If it were so, then it could be well said that increasing these evils would be commensurate with increasing good. It would be as if one were to say that killing pedestrians allowed more people to drive; clearly this is not the case, and killed pedestrians are simply a possibility of the good of driving. Pedestrians are killed rarely enough, and driving is enjoyed by enough people, that we don’t outlaw driving.

  12. you are very welcome, and i throughly enjoying in this discussion and your insights.

    i see what you are saying. but if the universe is deterministic ( then the omniscience god should know how people’s moral intuition will change overtime. if evil exist in the world then it can only be argued that got meant for those evil to exist.

    and i have been to your website, i would like to suggest that your are also a believer of your observational tools (or the projection of the world it creates in your mind).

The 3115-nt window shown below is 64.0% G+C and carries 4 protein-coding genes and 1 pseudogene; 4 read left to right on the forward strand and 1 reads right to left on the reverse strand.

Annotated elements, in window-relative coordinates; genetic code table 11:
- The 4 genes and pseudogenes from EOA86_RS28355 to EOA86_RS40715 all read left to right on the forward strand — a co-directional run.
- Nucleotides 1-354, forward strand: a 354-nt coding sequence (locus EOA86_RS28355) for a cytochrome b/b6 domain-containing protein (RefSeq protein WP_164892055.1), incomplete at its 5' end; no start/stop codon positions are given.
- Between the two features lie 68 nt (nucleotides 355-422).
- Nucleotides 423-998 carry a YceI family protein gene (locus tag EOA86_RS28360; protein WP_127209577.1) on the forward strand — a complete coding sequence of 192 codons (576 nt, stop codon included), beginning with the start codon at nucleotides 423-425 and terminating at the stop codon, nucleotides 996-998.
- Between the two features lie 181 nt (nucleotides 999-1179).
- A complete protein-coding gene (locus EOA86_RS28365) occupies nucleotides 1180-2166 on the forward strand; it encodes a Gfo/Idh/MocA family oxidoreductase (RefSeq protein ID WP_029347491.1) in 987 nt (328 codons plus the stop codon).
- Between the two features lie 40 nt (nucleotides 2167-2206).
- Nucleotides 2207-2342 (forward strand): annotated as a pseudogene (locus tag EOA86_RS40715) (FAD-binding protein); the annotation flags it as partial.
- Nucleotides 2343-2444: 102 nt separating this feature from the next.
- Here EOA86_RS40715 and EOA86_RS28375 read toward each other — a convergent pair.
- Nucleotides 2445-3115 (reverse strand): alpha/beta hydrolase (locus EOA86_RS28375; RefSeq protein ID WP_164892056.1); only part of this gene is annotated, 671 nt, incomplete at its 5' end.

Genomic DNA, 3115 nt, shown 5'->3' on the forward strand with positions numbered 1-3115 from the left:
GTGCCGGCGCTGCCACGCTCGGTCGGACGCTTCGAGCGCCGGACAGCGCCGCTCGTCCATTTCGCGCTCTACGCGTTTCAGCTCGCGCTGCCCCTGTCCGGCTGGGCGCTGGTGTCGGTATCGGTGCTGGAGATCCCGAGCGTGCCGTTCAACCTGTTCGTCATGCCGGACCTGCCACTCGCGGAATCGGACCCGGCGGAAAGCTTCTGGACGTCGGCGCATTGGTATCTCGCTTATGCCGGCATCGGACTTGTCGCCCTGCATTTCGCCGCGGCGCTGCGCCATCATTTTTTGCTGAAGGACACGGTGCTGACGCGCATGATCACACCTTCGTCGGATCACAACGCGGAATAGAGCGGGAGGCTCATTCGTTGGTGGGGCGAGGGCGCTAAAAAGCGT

13. Thanks for stopping by, I hope you’ll leave your viewpoints on my blog.

    With an omniscient God, I don’t think determinism is necessary to say that He would know of what evil would arise. He would foreknow even the free undetermined actions of His creatures. In the case of good with justifiable evil externalities, He would simply judge that any evil which would arise would be worth the end result, and would be in a unique position to judge this accurately.

    It couldn’t be fairly said that He meant for the evil to exist, or that He was responsible for it (since free creatures caused it), He simply would have no other way of achieving good ends which produced externalities. We don’t charge police with murder when they knowingly kill someone holding a hostage at gunpoint; we consider it justified given the circumstances.

    Regarding “observational tools”, I’m certainly a believer in them when appropriate. Certain lines of inquiry are not amenable to such empirical study, however, (like math and logic, for instance) so I’m careful to not limit myself accordingly.